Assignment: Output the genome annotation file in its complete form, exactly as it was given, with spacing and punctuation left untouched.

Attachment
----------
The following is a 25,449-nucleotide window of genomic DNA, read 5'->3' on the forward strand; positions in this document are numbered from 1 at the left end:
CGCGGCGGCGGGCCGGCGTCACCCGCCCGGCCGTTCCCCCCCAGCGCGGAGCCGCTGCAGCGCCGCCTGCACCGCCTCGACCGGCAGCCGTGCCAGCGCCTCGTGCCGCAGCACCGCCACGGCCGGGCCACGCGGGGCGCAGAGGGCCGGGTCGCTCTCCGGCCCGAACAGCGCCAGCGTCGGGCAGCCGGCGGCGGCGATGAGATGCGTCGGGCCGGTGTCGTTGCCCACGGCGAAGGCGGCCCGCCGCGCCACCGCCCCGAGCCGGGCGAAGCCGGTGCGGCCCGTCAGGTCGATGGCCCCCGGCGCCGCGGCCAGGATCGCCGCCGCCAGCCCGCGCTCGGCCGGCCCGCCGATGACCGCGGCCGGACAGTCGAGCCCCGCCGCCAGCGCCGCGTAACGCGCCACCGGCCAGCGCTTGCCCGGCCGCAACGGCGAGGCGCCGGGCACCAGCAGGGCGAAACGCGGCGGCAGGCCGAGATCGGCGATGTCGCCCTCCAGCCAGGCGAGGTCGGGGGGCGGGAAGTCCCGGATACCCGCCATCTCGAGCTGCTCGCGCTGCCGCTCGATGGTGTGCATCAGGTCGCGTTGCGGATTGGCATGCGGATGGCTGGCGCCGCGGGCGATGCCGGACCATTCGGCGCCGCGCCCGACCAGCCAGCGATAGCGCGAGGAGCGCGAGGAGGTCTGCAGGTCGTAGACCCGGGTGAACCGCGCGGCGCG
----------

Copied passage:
The following is a 25,449-nucleotide window of genomic DNA, read 5'->3' on the forward strand; positions in this document are numbered from 1 at the left end:
CGCGGCGGCGGGCCGGCGTCACCCGCCCGGCCGTTCCCCCCCAGCGCGGAGCCGCTGCAGCGCCGCCTGCACCGCCTCGACCGGCAGCCGTGCCAGCGCCTCGTGCCGCAGCACCGCCACGGCCGGGCCACGCGGGGCGCAGAGGGCCGGGTCGCTCTCCGGCCCGAACAGCGCCAGCGTCGGGCAGCCGGCGGCGGCGATGAGATGCGTCGGGCCGGTGTCGTTGCCCACGGCGAAGGCGGCCCGCCGCGCCACCGCCCCGAGCCGGGCGAAGCCGGTGCGGCCCGTCAGGTCGATGGCCCCCGGCGCCGCGGCCAGGATCGCCGCCGCCAGCCCGCGCTCGGCCGGCCCGCCGATGACCGCGGCCGGACAGTCGAGCCCCGCCGCCAGCGCCGCGTAACGCGCCACCGGCCAGCGCTTGCCCGGCCGCAACGGCGAGGCGCCGGGCACCAGCAGGGCGAAACGCGGCGGCAGGCCGAGATCGGCGATGTCGCCCTCCAGCCAGGCGAGGTCGGGGGGCGGGAAGTCCCGGATACCCGCCATCTCGAGCTGCTCGCGCTGCCGCTCGATGGTGTGCATCAGGTCGCGTTGCGGATTGGCATGCGGATGGCTGGCGCCGCGGGCGATGCCGGACCATTCGGCGCCGCGCCCGACCAGCCAGCGATAGCGCGAGGAGCGCGAGGAGGTCTGCAGGTCGTAGACCCGGGTGAACCGCGCGGCGCG